AC as preferred option
Despite alternating current being the dominant mode for electric power transmission, in a number of applications, the advantages of HVDC makes it the preferred option over AC transmission.
- Undersea cables where high capacitance causes additional AC losses (e.g., the 250-km Baltic Cable between Sweden and Germany).
- Endpoint-to-endpoint long-haul bulk powertransmission without intermediate taps, for example, in remote areas.
- Increasing the capacity of an existing power grid in situations where additional wires are difficult or expensive to install.
- Allowing power transmission between unsynchronized AC distribution systems.
- Reducing the profile of wiring and pylons for a given power transmission capacity, as HVDC can carry more power per conductor of a given size.
- Connecting a remote generating plant to the distribution grid; for example, the Nelson River Bipole line in Canada (IEEE 2005).
- Stabilizing a predominantly AC power grid without increasing the maximum prospective short-circuit current.
- Reducing corona losses (due to highervoltage peaks) compared to HVAC transmission lines of similar power.
- Reducing line cost, since HVDC transmission requires fewer conductors; for example, two for a typical bipolar HVDC line compared to three for three-phase HVAC.
HVDC transmission is particularly advantageous in undersea power transmission. Long undersea AC cables have a high capacitance.
500 MW HVDC Light transmission interconnection
ABB has commissioned a 500-megawatt HVDC Light (VSC) transmission interconnection that links the Irish and U.K. grids, enabling cross-border power flows and enhancing grid reliability and security of electricity supplies.
The East West Interconnector includes a 262 km high voltage cable link of which 186 km runs subsea.
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Consequently, the current required to charge and discharge the capacitance of the cable causes additional power losses when the cable is carrying AC, while this has minimal effect for DC transmission. In addition, AC poweris lost to dielectric losses.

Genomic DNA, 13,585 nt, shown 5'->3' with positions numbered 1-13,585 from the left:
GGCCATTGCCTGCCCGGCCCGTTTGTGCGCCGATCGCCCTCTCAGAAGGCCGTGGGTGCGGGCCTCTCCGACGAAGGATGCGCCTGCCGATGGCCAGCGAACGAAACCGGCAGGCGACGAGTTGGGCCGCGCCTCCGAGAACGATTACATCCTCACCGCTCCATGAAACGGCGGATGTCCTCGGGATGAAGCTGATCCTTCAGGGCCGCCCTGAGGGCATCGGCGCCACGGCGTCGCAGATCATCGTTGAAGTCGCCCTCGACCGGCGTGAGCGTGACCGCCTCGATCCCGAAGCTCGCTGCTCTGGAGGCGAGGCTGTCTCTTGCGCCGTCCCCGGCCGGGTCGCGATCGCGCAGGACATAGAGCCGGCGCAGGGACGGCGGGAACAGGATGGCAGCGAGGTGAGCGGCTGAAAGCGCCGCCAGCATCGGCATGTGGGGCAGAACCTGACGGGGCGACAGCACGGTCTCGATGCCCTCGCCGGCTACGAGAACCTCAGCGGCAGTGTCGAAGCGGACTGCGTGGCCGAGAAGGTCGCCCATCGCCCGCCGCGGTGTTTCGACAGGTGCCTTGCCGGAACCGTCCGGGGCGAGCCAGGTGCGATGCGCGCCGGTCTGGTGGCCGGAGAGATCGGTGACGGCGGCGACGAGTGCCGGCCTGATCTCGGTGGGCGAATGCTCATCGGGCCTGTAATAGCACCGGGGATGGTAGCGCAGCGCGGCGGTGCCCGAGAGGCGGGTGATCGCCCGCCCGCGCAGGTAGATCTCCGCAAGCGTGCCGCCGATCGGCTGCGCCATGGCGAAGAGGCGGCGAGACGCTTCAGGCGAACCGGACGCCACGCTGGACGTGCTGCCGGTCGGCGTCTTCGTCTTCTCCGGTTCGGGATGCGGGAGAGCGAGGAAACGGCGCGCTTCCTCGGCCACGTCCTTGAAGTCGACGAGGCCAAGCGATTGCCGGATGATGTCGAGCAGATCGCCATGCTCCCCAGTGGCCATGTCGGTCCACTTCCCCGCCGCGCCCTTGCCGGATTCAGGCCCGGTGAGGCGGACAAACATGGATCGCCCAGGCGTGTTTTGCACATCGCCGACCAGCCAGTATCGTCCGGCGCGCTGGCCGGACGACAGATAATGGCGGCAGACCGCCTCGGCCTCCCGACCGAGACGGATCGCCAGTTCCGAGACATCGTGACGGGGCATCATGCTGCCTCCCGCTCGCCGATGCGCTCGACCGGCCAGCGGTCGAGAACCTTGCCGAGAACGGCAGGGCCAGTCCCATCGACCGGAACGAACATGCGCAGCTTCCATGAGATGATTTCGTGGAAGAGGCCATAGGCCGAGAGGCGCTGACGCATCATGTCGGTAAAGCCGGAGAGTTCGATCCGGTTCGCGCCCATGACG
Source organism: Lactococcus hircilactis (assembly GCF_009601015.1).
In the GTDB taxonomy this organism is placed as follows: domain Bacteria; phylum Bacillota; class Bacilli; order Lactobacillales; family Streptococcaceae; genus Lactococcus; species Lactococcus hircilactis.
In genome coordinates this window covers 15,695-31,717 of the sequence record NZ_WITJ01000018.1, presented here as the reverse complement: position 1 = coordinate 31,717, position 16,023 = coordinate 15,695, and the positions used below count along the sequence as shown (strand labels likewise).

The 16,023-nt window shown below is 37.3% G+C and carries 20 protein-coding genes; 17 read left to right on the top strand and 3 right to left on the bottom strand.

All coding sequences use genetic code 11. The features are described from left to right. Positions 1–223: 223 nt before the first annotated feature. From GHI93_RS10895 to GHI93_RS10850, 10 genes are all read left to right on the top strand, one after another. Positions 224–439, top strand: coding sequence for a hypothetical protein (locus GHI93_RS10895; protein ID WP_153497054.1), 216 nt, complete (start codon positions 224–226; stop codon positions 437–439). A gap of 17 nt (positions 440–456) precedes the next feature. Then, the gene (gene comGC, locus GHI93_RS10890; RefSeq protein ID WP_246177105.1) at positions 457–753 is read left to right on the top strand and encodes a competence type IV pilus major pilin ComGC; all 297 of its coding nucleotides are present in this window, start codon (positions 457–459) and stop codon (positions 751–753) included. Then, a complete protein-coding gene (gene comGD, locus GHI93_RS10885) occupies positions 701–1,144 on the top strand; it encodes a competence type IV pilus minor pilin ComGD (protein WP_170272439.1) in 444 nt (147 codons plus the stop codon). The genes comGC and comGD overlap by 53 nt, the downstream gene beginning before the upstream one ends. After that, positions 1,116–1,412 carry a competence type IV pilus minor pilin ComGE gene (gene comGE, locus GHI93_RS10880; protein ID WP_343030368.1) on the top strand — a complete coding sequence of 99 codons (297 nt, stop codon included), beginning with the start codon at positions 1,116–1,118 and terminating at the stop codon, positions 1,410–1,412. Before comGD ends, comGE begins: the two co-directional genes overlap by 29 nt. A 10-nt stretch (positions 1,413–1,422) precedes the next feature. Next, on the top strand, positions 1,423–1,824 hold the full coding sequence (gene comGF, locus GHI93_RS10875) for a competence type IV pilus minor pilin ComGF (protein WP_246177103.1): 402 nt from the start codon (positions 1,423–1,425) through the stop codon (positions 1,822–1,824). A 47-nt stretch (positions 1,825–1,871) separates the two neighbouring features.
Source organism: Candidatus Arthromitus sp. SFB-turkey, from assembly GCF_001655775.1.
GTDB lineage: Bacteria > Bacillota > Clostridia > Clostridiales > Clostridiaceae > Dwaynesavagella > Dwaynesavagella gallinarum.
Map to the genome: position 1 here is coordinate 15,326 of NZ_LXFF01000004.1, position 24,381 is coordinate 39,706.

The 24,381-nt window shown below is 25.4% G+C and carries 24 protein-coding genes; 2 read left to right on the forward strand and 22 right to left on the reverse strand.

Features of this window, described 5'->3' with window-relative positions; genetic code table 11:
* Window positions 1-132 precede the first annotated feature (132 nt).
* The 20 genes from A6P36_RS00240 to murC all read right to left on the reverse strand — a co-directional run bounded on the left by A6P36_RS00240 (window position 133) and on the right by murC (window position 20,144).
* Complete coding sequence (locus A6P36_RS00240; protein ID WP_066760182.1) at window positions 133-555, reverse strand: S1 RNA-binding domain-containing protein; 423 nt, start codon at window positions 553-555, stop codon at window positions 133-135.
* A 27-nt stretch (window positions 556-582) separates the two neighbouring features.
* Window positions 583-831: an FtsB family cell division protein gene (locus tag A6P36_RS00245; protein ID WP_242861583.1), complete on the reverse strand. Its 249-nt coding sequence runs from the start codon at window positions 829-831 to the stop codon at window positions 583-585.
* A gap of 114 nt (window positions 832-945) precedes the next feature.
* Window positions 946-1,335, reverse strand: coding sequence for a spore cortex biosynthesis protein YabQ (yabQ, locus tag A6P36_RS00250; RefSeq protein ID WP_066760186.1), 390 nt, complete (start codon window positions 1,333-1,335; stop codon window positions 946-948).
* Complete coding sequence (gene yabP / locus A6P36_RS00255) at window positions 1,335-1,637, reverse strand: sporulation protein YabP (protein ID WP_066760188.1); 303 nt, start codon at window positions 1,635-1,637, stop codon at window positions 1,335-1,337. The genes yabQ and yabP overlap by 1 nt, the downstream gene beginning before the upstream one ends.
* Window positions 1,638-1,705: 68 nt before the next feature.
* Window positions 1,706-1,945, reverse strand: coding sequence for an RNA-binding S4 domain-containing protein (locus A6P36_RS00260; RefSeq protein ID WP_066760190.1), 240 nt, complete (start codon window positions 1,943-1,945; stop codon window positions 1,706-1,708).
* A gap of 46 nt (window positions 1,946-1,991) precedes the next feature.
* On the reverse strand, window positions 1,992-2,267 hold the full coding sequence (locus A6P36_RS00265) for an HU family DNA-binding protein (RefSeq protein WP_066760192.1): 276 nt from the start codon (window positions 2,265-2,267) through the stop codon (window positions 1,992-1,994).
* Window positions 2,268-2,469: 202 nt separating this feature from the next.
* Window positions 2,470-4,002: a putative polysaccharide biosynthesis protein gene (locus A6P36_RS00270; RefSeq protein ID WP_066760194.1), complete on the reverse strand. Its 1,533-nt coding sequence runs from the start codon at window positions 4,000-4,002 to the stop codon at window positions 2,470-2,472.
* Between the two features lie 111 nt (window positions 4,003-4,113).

This voltage determines the insulation thickness and conductor spacing. This reduces the cost of HVDC transmission lines as compared to AC transmission and allows transmission line corridors to carry a higher power density.
A HVDC transmission line would not produce the same sort of extremely low frequency (ELF) electromagnetic field as would an equivalent AC line. While there has been some concern in the past regarding possible harmful effects of such fields, including the suspicion of increasing leukemia rates, the current scientific consensus does not consider ELF sources and their associated fields to be harmful.
Deployment of HVDC equipment would not completely eliminate electric fields, as there would still be DC electric field gradients between the conductors and ground. Such fields are not associated with health effects.
This feature has encouraged wider use of HVDC technology for its stability benefits alone. Power flow on an HVDC transmission line is set using the control systems of converter stations. Power flow does not depend on the operating mode of connected power systems.
Thus, unlike HVAC ties, HVDC intersystem ties can be of arbitrarily low transfer capacity, eliminating the “weak tie problem,” and lines can be designed on the basis of optimal power flows.
Similarly, the difficulties of synchronizing different operational control systems at different power systems are eliminated. Fast-acting emergency control systems on HVDC transmission lines can further increase the stability and reliability of the power system as a whole. Further, power flow regulation can be used for damping oscillations in powersystems or in parallel HVAC lines.
The advantages described above encourage the use of DC links for separating large power systems into several nonsynchronous parts.
For example, the rapidly growing Indian power system is being constructed as several regional power systems interconnected with HVDC transmission lines and back-to-back converters with centralized control of these HVDC elements (Koshcheev 2001).
Likewise, in China, ±800-kV HVDC will be the main mode used to transmit large capacity over very long distances from large hydropower and thermal power bases. Other applications involve long-distance transmission projects with few tie-ins of power supplies along the line (Yinbiao 2005).
Reference: Argonne National Laboratory – The design, construction and operation of long-distance high voltage electricity transmission technologies